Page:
Wole to interfere, but it was all in vain.

 Wole Soyinka
is Africa’s chief writer and most prominent fictional figure. He was Born 13
July 1934 near Abeokuta, Western Nigeria. He received his early education in
Nigeria and later attended University of Leeds, where he earned a Bachelor of
Arts degree in English. Soyinka genres including autobiography, literary
criticism, political essays, poetry, drama and novel. He is most recognized for
his creative writing, and in 1986 he became the first African to win the Nobel
Prize for Literature.


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‘Death and the king’s Horseman’ is a play that took
place in Nigeria during British colonial rule. It narrates the responsibility
of Elesin, who was a noticeable chief and the king’s chief horseman. It tells
that the king had died a month ago and was to be buried that night. So
according to the local law, his dog, his horseman and his desired horse must escort
him to the world of ancestors. Before leaving this world, Elesin notices a
beautiful girl at the market whom he chooses to marry. It happened that the
girl was already in relationship with his son, Iyaloja, the ‘Mother’ of the
market, does not refuse the wish of the dying man.

When the district officer Pilkings learnt about the
prepared ritual suicide from his black sergeant Amusa, he orders him to arrest
Elesin and the couple. who hands him his report on a piece of paper.  Amusa seeing what they were wearing; “an
African costume of a death cult” he refuses to speak to the couple because the
clothes they were wearing have the power of death.

Amusa unable to achieve his mission goes back to
report his failure to Pilkings who leaves to command the operation himself.  Olunde who had comes home to bury his father
asked Pilkings not to interfere, but it was all in vain. He leaves to see his father’s
dead body after hearing distant drums announcement. After sometime, Elesin is
brought in, humiliated and painfully ashamed. He falls at Olunde’s feet, but he
refuses to identify him.

We later see Elesin at his improvised prison where
Pilkings gives him a regrets message from his son Olunde, for his reaction.  Soon afterwards, Elesin’s people comes in with
burden, a courier by which Elesin should send the waiting king a message to
tell him that he must set out on the journey alone. The courier contained the
face of Olunde. Seeing the face Elesin strangles himself to death.  The young wife closed his eyes unable to
withstand the scene.



Ayi Kwei Armah who was born in 1939 in the port city
of Takoradi, Ghana, belonged to the first generation of postcolonial African
writers. He left Ghana in 1959 to attend the Graton School in Graton, MA.
Afterwards, he attended Harvard. His writing has been profoundly influenced by
the pungent combination of political, cultural and economic ideologies in the
struggles to end colonialism.  His career
has included journalism, letter campaigns, and pedagogical theory as well as


“The Beautyful Ones Are Not Yet Born” is st in
Takoradi Ghana. It mainly focuses the period when corruption was well-known and
one was judged by the wealth one has, without asking how that wealth was made.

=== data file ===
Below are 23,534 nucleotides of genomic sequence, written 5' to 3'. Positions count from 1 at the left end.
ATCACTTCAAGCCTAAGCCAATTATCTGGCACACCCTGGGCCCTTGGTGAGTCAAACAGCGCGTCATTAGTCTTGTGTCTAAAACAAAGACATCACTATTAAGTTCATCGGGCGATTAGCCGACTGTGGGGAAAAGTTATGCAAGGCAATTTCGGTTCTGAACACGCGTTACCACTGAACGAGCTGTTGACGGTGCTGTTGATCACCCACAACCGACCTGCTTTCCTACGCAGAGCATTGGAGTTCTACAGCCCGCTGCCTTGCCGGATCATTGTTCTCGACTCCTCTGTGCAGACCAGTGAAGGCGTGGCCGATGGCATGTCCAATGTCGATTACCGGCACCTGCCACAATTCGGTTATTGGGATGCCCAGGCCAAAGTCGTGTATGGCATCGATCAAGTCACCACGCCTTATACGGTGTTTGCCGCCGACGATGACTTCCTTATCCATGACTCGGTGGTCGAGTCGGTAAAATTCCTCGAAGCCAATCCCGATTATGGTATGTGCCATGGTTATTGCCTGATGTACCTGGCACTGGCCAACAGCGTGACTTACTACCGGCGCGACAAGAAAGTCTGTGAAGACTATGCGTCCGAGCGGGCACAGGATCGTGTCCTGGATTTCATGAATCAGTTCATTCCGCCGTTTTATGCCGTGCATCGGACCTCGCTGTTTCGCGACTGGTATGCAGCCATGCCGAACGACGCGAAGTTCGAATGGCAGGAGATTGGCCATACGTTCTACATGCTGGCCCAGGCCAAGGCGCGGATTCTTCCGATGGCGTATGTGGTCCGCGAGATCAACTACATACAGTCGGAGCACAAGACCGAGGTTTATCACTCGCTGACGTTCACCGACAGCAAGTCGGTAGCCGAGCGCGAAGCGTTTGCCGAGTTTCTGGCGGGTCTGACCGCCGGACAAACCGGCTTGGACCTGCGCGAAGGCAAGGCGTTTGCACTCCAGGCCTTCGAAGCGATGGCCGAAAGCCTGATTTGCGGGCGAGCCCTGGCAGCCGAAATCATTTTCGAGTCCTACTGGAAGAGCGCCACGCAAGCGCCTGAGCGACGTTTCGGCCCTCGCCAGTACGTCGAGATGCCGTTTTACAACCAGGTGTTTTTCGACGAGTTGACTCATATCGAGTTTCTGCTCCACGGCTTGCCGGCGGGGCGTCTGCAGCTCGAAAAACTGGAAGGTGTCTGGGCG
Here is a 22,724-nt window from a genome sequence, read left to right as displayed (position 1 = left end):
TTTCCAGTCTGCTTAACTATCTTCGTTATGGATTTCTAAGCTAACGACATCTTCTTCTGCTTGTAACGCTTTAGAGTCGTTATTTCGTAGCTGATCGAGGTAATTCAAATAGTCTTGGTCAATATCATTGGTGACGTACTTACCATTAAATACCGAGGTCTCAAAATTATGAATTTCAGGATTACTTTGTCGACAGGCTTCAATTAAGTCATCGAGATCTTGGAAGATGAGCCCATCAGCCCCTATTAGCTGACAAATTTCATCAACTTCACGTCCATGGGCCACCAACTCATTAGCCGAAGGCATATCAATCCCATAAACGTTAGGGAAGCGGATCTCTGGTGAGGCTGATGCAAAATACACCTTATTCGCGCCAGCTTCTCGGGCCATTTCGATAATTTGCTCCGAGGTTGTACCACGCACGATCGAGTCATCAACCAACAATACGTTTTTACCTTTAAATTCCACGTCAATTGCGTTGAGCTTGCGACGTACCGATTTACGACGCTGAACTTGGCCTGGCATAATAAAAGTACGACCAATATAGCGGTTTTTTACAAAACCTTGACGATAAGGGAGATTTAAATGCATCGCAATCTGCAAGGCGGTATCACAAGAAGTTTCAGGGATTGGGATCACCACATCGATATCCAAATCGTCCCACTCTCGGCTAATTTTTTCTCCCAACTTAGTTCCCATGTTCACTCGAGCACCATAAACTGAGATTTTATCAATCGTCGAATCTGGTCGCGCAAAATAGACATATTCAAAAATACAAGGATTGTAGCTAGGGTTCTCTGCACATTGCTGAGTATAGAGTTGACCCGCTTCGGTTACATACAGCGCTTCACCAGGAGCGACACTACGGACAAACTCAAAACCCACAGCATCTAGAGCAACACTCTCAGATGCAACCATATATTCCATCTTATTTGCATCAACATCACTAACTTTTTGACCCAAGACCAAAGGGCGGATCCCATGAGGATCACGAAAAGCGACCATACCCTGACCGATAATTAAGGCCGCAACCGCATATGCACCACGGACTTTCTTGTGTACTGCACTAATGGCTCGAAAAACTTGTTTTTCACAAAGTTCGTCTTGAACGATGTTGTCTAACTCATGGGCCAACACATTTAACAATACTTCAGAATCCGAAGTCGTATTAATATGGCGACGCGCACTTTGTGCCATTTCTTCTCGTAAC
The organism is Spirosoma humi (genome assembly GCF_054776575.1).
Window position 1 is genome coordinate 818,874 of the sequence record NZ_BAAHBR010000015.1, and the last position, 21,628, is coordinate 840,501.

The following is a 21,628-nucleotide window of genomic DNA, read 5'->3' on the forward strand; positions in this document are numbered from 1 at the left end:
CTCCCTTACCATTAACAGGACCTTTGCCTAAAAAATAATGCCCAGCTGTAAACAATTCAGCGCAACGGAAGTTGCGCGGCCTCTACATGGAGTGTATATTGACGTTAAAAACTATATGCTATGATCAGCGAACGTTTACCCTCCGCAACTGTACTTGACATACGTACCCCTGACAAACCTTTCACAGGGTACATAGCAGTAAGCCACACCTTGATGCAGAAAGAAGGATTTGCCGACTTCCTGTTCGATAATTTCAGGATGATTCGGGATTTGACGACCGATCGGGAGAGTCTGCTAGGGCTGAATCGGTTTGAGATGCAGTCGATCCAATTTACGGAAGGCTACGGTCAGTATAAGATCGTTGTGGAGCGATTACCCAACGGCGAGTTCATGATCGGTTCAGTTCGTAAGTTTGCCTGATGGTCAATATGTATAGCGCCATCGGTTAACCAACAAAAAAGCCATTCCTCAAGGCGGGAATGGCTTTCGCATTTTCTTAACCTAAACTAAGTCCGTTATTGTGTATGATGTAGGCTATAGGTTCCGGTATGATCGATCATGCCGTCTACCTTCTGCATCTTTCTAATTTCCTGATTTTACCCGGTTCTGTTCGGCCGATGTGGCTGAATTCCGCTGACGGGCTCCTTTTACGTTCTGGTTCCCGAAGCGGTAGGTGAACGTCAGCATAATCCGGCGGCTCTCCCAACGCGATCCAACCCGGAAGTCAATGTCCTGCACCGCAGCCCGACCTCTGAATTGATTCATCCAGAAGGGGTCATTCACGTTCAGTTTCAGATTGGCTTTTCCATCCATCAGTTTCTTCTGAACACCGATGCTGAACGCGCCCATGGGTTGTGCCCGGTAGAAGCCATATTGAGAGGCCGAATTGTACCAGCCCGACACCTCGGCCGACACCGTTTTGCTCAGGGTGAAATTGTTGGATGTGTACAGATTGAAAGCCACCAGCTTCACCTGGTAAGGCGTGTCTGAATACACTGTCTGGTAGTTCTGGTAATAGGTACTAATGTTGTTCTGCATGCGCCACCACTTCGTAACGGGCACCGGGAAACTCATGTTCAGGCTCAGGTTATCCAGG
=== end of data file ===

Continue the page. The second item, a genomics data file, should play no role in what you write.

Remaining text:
This resulted to wealth, spiritual and environment decadence reached it peak.

The story opens and closes on the road. A picture of
a decrepit bus bearing the man, who is fast asleep, splutters to a stop in the
dark night. When we come to the end of the book, we are told that it is early
morning when the man just woke up from a long sleep. He is watching the very
new bus, taking off on its long journey. The man just woke up from a long
sleep. These link us with the beginning of the story. This is man on the road
walking home.


The unnamed hero of The Beautyfly Ones are Not Yet
Born, has been thoroughly disheartened by his country’s weakening. We see a
high school-educated civil servant for the national railroad; being torn
between two conflicting desires. Man want to provide a comfortable life for his
wife and children and at the same time, he is disgusted by what is required to
get rich in Ghana; partaking in the bribery and corruption that go along with
almost every public business. His refusal to engage to fraud and corruption hurts
his family; this makes him feel embarrassed of his own honesty.

To escape from the reality of life, the protagonist
goes to visit a friend the Teacher, to whom he pours out his problems. The
teacher provides an uneasy sort of ease, although he does not argue with his
friend’s right to remain honest. What the teacher does is to clarify the
protagonist’s sense of his own dilemma.

Koomson is seen coming to man’s home to seek for
help when the regime is overthrown in a coup. Man smuggles Koomson out through
the latrine hole. After getting him safely away on the fishing boat, he swims
ashore and returns home to a country run by a new government and the round of
corruption begins again.

A crisis take place when the regime is overthrown in
a coup and Koomson, a corrupted character comes to his home to seek help. ‘The
man’ helps to smuggle Koomson out through the latrine hole. After getting him
safely away on the fishing boat, he swims ashore and returns home to a country
run by a new government and the round of corruption begins again.

The novel’s portrayal of an alienated and confused
individual has elicited comparisons to the existential novels of French writers
Jean-Paul Sartre and Albert Camus; its lengthy passages of psychological
description and its difficult syntax mark it as an heir to the works of
European modernists such as James Joyce, Virginia Woolf, and D.H. Lawrence.
(Brooks, p. 127). The novel was criticized by various African writers like
Chinua Achebe who took Armah to task for insufficient respect for Africa.
(Achebe p.40)


The similarities